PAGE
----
In addition to saving my files in the current version of my notation program of choice, I plan to save and archive all of my music notation files using the MusicXML file format. A number of companies currently support MusicXML, and it meets several important criteria for longevity:
- It is currently supported by a diverse group of music programs.
- The file format is essentially ASCII text so MusicXML is platform and OS-version agnostic.
- It is also fairly mature at this point, which means the files can be successfully imported / translated in the future, hopefully by a variety of programs that support music notation.
In summary, moving forward, I plan to archive my files in multiple formats: (1) The original Finale or Sibelius File (2) PDF files and (3) MusicXML format.”
Note that while MusicXML is currently pretty robust, some musical symbols are not universal to all notation programs, and so MusicXML conversion will fail in these cases. An example between Finale and Sibelius are tremolos. Sibelius supports tremolos with up to 5 slashes, Finale supports tremolos only up to 3 slashes. If you save a MusicXML file from Sibelius with 4 and 5 slash tremolos, these trems will not be converted. When the file is imported into Finale there will be no tremolos in these locations.
Do you have any thoughts on ways to future proof your music notation work? Please leave a comment.
In the Sibelius Keypad, there are preset symbols for microtonal accidentals (6th keypad). There are separate symbols for “Quarter sharp”, “Quarter flat” as well “Three quarter sharp” and “Three quarter flat”. While keypad entry allows you to graphically display the accidentals, they do not play back automatically.
Microtonal playback for these accidentals can be created using MIDI pitch bend.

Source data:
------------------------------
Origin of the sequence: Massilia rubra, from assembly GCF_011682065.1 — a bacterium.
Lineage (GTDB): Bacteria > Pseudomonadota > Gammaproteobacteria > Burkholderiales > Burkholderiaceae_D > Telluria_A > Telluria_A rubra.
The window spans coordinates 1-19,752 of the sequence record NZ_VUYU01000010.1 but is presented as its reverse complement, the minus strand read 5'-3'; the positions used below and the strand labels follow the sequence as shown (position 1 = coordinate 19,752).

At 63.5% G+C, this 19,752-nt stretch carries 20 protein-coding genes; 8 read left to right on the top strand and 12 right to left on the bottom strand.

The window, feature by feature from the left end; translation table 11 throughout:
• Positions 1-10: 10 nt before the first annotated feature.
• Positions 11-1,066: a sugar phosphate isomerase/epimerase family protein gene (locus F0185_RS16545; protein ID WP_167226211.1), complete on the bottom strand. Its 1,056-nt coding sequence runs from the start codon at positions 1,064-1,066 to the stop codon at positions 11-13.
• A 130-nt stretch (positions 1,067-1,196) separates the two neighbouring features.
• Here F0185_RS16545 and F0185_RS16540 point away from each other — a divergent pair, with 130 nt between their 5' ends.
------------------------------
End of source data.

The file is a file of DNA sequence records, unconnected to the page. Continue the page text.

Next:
THE QUARTER-TONE PLAYBACK PLUGIN
If you are using the microtonal accidentals to visually create your quarter-tone notation, the most straightforward solution is to use the shipping Sibelius plugin called “Quarter-tone playback” which completely automates the process of creating playback for microtonal accidentals. If you want playback for the microtonal accidentals in the Sibelius Keypad, that’s all you need.
To see the hidden Technique Text that contains the MIDI commands the plugin generates, check Hidden Objects in View.
For those interested in “how it works”, the visible microtonal accidentals in Sibelius are set for playback to what might be considered the “closest” chromatic interval by default:
- A chromatic or diatonic sharp and a three quarter-sharp sound as the same pitch until the plugin is applied.
- A natural and a quarter-sharp sound the same pitch until the plugin is applied.
- A chromatic or diatonic flat and a quarter-flat sound the same pitch until the plugin is applied.
- A double flat and a three quarer-flat sound the same pitch until the plugin is applied.
The plugin works by sharpening occurrences of any microtonal accidental by a quarter-tone via MIDI pitch bend to get the correct playback pitch, halfway between two chromatic tones.
After running the plugin, you’ll see the following string of Technique Text: ~B0,80 for any microtonal accidental and ~B0,64 for any diatonic or chromatic pitch.
Only one MIDI pitch bend command per instrument is possible at a time, so, for instance, different notes in a chord cannot be tuned differently from each other in the same staff.
BEYOND A QUICK TIP : QUARTER-TONE PITCH BEND ON CHROMATIC OR DIATONIC NOTES
Sometimes you might want quarter-tone pitch bend on a diatonic or chromatic note (e.g. a note without a microtonal accidental). An example might be to create a “blue note” in a jazz line. For this type of application, the plugin won’t work.
Using Technique Text (which only affects one specific staff / instrument), select the note or beat where you want the tuning change to occur. The syntax is tilde, B (for Bend) zero, comma, then the value.
Make sure to use the text string ~B0,64 to return the affected staff to normal tuning.
Basically, add or subtract 16 from the “centered” value of 64 for each additional quarter tone, sharp or flat:
- ~B0,64 = normal tuning
- ~B0,80 = quarter-tone sharp
- ~B0,96 = half-step (semitone) sharp
- ~B0,112 = three quarter-tone sharp
- ~B0,64 = normal tuning
- ~B0,48 = quarter-tone flat
- ~B0,32 = half-step (semitone) flat
- ~B0,16 = three quarter-tone flat
A FINAL BEND
Note that while the tuning will be correct with the internal Sibelius sound sets, the actual tuning result depends on the value of pitch bend range on your sound source, so you may need to adjust the pitch bend range on third party sound sets or devices.
microtonal, microtone, quarter-tone, quarter tone